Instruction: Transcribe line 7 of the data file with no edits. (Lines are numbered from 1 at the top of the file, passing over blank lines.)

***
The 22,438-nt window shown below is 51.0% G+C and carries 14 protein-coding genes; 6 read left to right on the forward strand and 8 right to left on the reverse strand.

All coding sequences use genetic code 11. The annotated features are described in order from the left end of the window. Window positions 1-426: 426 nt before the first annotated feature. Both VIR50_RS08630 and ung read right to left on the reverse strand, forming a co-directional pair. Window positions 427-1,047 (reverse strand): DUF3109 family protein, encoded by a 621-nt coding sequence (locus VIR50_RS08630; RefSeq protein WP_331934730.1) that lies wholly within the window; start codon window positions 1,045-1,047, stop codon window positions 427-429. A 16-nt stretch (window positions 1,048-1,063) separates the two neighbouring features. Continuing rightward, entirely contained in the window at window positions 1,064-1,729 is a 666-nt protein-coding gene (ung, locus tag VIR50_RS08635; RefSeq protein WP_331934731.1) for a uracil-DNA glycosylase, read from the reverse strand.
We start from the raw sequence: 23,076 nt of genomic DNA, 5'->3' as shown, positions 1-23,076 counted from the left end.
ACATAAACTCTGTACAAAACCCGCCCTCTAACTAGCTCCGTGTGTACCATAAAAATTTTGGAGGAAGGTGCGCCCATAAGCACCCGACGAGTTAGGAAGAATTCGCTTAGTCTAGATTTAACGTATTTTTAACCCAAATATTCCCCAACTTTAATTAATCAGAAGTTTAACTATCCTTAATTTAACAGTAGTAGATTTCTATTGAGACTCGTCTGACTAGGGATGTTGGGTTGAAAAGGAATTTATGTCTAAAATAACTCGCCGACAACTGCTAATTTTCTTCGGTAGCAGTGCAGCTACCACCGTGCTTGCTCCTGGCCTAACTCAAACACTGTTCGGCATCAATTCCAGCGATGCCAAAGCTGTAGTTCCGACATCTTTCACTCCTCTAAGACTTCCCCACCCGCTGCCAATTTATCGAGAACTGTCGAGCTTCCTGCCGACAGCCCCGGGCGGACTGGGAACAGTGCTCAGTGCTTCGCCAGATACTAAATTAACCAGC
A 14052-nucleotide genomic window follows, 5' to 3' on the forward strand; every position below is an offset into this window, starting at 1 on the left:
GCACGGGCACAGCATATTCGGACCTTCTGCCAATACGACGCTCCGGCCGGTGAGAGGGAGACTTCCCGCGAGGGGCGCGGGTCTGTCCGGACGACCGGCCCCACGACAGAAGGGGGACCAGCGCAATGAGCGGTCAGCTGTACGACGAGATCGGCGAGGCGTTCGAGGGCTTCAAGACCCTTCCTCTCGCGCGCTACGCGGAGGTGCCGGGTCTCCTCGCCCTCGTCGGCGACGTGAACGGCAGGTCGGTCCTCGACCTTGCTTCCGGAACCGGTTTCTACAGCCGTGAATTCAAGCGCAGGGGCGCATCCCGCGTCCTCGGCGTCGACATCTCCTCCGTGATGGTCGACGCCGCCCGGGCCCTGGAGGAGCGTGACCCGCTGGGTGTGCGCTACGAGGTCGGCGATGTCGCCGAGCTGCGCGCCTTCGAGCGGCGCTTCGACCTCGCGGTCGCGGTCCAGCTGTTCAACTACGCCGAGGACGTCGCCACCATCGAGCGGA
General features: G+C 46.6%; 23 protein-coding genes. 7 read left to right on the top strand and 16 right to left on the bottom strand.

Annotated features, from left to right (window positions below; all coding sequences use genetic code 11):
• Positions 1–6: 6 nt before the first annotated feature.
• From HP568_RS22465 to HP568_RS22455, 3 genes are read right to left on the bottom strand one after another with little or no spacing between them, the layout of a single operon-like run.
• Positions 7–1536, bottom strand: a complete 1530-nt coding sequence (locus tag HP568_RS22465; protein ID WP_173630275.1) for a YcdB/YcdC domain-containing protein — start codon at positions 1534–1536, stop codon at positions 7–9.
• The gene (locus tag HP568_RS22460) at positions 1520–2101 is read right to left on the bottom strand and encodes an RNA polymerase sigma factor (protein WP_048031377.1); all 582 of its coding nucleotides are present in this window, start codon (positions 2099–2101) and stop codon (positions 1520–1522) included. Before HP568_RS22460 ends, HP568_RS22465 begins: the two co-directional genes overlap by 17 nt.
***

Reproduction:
General features: G+C 46.6%; 23 protein-coding genes. 7 read left to right on the top strand and 16 right to left on the bottom strand.